The final time you put something along with your hands, whether it was buttoning your shirt or rebuilding your clutch, you used your sense of touch more than it might seem. Advanced measurement tools such as gauge blocks, verniers as well as coordinate-measuring machines (CMMs) exist to detect minute differences in dimension, but we instinctively use our fingertips to ascertain if two surfaces are flush. In reality, a 2013 study found that the human sense of touch can even detect Nano-scale wrinkles on an otherwise smooth surface.
Here’s another example from the machining world: the outer lining comparator. It’s a visual tool for analyzing the finish of any surface, however, it’s natural to touch and feel the surface of your part when checking the finish. Our brains are wired to utilize the details from not only our eyes but also from your finely calibrated Miniature Load Cell.
While there are many mechanisms in which forces are converted to electrical signal, the primary parts of a force and torque sensor are the same. Two outer frames, typically made of aluminum or steel, carry the mounting points, typically threaded holes. All axes of measured force can be measured as one frame working on another. The frames enclose the sensor mechanisms and any onboard logic for signal encoding.
The most typical mechanism in six-axis sensors is definitely the strain gauge. Strain gauges contain a thin conductor, typically metal foil, arranged within a specific pattern on the flexible substrate. Because of the properties of electrical resistance, applied mechanical stress deforms the conductor, rendering it longer and thinner. The resulting alternation in electrical resistance could be measured. These delicate mechanisms can be easily damaged by overloading, because the deformation in the conductor can exceed the elasticity from the material and make it break or become permanently deformed, destroying the calibration.
However, this risk is normally protected by the design of the sensor device. While the ductility of metal foils once made them the typical material for strain gauges, p-doped silicon has seen to show a significantly higher signal-to-noise ratio. Because of this, semiconductor strain gauges are gaining popularity. As an example, all ATI Industrial Automation’s six-axis sensors use silicon strain gauge technology.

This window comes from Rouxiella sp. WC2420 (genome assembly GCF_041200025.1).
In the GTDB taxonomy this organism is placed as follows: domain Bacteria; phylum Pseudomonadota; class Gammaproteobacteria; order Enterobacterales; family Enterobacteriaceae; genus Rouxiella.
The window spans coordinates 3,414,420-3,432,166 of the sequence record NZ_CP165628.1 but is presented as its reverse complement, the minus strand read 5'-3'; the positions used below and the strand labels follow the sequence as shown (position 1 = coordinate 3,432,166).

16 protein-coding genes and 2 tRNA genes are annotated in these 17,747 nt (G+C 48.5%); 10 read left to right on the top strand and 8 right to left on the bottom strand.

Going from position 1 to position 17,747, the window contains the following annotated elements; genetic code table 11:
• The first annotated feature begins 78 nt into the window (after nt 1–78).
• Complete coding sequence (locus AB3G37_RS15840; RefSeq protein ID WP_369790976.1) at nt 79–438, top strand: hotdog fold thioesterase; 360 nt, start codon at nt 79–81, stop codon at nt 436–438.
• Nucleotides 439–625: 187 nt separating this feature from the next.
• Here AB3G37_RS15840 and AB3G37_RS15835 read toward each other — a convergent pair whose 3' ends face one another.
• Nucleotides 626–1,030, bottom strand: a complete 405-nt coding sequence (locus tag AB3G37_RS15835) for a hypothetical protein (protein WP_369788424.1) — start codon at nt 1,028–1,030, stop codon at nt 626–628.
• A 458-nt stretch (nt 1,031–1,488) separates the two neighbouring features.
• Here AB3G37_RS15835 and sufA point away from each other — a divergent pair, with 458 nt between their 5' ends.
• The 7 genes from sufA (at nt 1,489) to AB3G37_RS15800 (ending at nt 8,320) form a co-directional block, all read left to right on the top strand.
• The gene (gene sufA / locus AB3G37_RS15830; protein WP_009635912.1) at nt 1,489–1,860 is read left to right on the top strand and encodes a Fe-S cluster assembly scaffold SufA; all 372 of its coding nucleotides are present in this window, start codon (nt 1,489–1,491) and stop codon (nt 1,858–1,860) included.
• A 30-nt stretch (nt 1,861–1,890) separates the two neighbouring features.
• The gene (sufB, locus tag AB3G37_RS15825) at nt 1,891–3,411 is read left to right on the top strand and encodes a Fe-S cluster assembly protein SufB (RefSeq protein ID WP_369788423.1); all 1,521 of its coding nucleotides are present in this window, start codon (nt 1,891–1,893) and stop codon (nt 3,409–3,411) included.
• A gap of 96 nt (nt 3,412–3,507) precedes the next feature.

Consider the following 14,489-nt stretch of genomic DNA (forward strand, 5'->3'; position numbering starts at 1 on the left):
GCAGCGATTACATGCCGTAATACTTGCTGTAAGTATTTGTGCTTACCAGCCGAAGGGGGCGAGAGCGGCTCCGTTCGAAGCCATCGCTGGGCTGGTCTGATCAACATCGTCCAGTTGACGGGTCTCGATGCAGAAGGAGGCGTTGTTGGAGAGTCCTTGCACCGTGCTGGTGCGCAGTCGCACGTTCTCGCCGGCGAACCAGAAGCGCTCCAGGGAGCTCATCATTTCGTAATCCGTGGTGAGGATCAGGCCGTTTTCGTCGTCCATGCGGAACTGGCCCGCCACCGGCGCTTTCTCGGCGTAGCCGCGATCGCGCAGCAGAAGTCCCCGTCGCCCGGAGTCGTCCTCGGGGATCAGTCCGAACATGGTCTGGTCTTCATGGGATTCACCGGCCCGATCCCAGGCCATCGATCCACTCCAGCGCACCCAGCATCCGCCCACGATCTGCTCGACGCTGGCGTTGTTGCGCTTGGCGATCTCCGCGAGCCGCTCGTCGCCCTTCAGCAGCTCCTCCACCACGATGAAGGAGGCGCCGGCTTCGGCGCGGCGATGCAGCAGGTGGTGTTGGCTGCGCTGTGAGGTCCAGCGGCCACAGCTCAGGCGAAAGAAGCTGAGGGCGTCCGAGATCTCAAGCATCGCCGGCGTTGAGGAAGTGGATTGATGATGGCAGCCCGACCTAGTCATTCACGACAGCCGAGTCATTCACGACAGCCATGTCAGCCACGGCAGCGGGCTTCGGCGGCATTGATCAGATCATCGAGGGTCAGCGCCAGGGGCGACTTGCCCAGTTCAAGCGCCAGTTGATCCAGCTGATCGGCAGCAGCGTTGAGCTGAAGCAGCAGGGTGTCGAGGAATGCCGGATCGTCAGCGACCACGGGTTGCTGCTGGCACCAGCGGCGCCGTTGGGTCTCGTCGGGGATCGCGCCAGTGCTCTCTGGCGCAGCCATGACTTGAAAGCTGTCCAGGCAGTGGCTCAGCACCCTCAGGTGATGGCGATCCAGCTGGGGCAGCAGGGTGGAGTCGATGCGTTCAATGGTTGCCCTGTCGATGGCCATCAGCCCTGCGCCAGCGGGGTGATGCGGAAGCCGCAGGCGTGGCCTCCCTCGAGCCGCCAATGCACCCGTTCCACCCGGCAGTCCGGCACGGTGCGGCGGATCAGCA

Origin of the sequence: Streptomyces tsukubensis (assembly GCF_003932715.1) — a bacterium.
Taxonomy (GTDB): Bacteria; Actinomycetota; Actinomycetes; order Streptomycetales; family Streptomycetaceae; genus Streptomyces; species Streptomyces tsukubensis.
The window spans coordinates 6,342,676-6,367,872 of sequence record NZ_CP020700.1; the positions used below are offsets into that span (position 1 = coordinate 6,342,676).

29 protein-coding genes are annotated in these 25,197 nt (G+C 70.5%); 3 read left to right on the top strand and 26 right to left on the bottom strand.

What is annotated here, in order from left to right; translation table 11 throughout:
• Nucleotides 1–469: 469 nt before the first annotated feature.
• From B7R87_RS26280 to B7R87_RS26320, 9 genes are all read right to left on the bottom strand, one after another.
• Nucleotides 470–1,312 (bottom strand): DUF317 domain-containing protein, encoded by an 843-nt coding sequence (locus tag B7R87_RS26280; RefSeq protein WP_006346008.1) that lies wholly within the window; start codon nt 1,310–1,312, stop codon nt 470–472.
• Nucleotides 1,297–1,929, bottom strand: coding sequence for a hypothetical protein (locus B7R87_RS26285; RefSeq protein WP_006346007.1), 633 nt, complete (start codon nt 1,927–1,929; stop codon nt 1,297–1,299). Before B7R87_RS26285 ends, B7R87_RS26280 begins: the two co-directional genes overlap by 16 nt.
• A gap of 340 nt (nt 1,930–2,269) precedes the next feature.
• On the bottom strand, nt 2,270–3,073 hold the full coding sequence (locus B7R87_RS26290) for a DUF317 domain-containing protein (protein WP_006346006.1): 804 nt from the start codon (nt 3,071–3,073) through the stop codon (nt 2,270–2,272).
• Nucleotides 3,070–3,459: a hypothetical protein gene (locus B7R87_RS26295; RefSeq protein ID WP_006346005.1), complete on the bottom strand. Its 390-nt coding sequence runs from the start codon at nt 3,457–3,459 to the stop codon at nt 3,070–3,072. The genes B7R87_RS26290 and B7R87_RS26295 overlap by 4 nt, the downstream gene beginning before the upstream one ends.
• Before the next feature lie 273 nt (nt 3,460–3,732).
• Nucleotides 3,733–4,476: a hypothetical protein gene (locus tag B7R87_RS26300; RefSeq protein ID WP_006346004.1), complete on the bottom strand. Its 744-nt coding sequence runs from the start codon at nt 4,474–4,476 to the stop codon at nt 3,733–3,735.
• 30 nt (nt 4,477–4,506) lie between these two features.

Strain gauges measure force in one direction-the force oriented parallel to the paths inside the gauge. These long paths are created to amplify the deformation and so the modification in electrical resistance. Strain gauges are certainly not sensitive to lateral deformation. For this reason, six-axis sensor designs typically include several gauges, including multiple per axis.
There are several choices to the strain gauge for sensor manufacturers. For instance, Robotiq created a patented capacitive mechanism on the core of the six-axis sensors. The aim of creating a new kind of Rotary Torque Sensor was to create a method to measure the data digitally, as opposed to being an analog signal, and lower noise.
“Our sensor is fully digital with no strain gauge technology,” said JP Jobin, Robotiq vice president of research and development. “The reason we developed this capacitance mechanism is simply because the strain gauge will not be safe from external noise. Comparatively, capacitance tech is fully digital. Our sensor has virtually no hysteresis.”
“In our capacitance sensor, there are 2 frames: one fixed and one movable frame,” Jobin said. “The frames are affixed to a deformable component, which we will represent being a spring. When you apply a force for the movable tool, the spring will deform. The capacitance sensor measures those displacements. Knowing the properties from the material, it is possible to translate that into force and torque measurement.”
Given the price of our human feeling of touch to the motor and analytical skills, the immense prospect of advanced touch and force sensing on industrial robots is obvious. Force and torque sensing already is within use in the field of collaborative robotics. Collaborative robots detect collision and may pause or slow their programmed path of motion accordingly. This will make them competent at employed in contact with humans. However, most of this type of sensing is carried out through the feedback current from the motor. If you have an actual force opposing the rotation of the motor, the feedback current increases. This change can be detected. However, the applied force wbtbtc be measured accurately using this method. For further detailed tasks, Multi Axis Load Cell is necessary.
Ultimately, industrial robotics is all about efficiency. At trade shows and in vendor showrooms, we have seen a lot of high-tech bells and whistles designed to make robots smarter and more capable, but on the bottom line, savvy customers only buy just as much robot because they need.